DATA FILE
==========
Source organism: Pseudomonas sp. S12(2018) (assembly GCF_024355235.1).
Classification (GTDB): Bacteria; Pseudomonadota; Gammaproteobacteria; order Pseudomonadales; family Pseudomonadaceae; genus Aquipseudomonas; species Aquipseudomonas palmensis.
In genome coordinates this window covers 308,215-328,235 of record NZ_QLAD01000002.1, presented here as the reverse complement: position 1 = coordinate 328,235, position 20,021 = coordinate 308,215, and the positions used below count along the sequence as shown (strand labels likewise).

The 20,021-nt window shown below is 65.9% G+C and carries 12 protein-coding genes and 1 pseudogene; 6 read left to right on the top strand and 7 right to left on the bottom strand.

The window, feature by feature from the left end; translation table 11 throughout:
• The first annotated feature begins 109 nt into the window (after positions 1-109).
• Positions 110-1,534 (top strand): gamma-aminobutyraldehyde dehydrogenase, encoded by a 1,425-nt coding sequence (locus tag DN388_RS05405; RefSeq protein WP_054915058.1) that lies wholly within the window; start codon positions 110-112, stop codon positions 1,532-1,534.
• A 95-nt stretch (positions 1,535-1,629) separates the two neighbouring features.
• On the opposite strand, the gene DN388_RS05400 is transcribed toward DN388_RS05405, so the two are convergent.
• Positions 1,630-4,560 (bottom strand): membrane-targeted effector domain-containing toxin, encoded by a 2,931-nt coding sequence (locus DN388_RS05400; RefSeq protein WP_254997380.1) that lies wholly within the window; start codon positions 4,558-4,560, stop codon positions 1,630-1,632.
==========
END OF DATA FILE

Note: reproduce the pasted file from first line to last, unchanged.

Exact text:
Source organism: Pseudomonas sp. S12(2018) (assembly GCF_024355235.1).
Classification (GTDB): Bacteria; Pseudomonadota; Gammaproteobacteria; order Pseudomonadales; family Pseudomonadaceae; genus Aquipseudomonas; species Aquipseudomonas palmensis.
In genome coordinates this window covers 308,215-328,235 of record NZ_QLAD01000002.1, presented here as the reverse complement: position 1 = coordinate 328,235, position 20,021 = coordinate 308,215, and the positions used below count along the sequence as shown (strand labels likewise).

The 20,021-nt window shown below is 65.9% G+C and carries 12 protein-coding genes and 1 pseudogene; 6 read left to right on the top strand and 7 right to left on the bottom strand.

The window, feature by feature from the left end; translation table 11 throughout:
• The first annotated feature begins 109 nt into the window (after positions 1-109).
• Positions 110-1,534 (top strand): gamma-aminobutyraldehyde dehydrogenase, encoded by a 1,425-nt coding sequence (locus tag DN388_RS05405; RefSeq protein WP_054915058.1) that lies wholly within the window; start codon positions 110-112, stop codon positions 1,532-1,534.
• A 95-nt stretch (positions 1,535-1,629) separates the two neighbouring features.
• On the opposite strand, the gene DN388_RS05400 is transcribed toward DN388_RS05405, so the two are convergent.
• Positions 1,630-4,560 (bottom strand): membrane-targeted effector domain-containing toxin, encoded by a 2,931-nt coding sequence (locus DN388_RS05400; RefSeq protein WP_254997380.1) that lies wholly within the window; start codon positions 4,558-4,560, stop codon positions 1,630-1,632.